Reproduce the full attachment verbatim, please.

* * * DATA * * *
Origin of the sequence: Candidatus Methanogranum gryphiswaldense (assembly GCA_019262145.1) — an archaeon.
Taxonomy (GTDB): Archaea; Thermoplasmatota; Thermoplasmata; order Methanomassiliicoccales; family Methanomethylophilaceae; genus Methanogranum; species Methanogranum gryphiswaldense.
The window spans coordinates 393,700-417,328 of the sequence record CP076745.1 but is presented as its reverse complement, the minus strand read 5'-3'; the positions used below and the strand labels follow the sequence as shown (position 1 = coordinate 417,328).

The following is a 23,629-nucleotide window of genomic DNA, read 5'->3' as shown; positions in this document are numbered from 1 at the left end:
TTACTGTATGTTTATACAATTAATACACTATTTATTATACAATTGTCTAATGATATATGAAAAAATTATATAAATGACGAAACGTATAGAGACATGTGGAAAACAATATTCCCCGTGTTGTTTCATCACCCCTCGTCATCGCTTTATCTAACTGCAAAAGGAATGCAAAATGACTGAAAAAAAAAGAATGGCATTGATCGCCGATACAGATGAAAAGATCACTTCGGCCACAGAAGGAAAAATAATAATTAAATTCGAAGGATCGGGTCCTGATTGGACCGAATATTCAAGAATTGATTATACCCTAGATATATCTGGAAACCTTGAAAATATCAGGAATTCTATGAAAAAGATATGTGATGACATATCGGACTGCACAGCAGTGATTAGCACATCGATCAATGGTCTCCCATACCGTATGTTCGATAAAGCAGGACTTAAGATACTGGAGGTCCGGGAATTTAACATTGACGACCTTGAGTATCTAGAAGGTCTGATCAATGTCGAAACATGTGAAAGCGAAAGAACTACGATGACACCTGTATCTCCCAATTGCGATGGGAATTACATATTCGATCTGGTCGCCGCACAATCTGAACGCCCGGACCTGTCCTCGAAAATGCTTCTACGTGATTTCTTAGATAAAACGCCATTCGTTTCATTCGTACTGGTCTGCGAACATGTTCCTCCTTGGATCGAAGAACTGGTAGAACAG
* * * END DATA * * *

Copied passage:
Origin of the sequence: Candidatus Methanogranum gryphiswaldense (assembly GCA_019262145.1) — an archaeon.
Taxonomy (GTDB): Archaea; Thermoplasmatota; Thermoplasmata; order Methanomassiliicoccales; family Methanomethylophilaceae; genus Methanogranum; species Methanogranum gryphiswaldense.
The window spans coordinates 393,700-417,328 of the sequence record CP076745.1 but is presented as its reverse complement, the minus strand read 5'-3'; the positions used below and the strand labels follow the sequence as shown (position 1 = coordinate 417,328).

The following is a 23,629-nucleotide window of genomic DNA, read 5'->3' as shown; positions in this document are numbered from 1 at the left end:
TTACTGTATGTTTATACAATTAATACACTATTTATTATACAATTGTCTAATGATATATGAAAAAATTATATAAATGACGAAACGTATAGAGACATGTGGAAAACAATATTCCCCGTGTTGTTTCATCACCCCTCGTCATCGCTTTATCTAACTGCAAAAGGAATGCAAAATGACTGAAAAAAAAAGAATGGCATTGATCGCCGATACAGATGAAAAGATCACTTCGGCCACAGAAGGAAAAATAATAATTAAATTCGAAGGATCGGGTCCTGATTGGACCGAATATTCAAGAATTGATTATACCCTAGATATATCTGGAAACCTTGAAAATATCAGGAATTCTATGAAAAAGATATGTGATGACATATCGGACTGCACAGCAGTGATTAGCACATCGATCAATGGTCTCCCATACCGTATGTTCGATAAAGCAGGACTTAAGATACTGGAGGTCCGGGAATTTAACATTGACGACCTTGAGTATCTAGAAGGTCTGATCAATGTCGAAACATGTGAAAGCGAAAGAACTACGATGACACCTGTATCTCCCAATTGCGATGGGAATTACATATTCGATCTGGTCGCCGCACAATCTGAACGCCCGGACCTGTCCTCGAAAATGCTTCTACGTGATTTCTTAGATAAAACGCCATTCGTTTCATTCGTACTGGTCTGCGAACATGTTCCTCCTTGGATCGAAGAACTGGTAGAACAG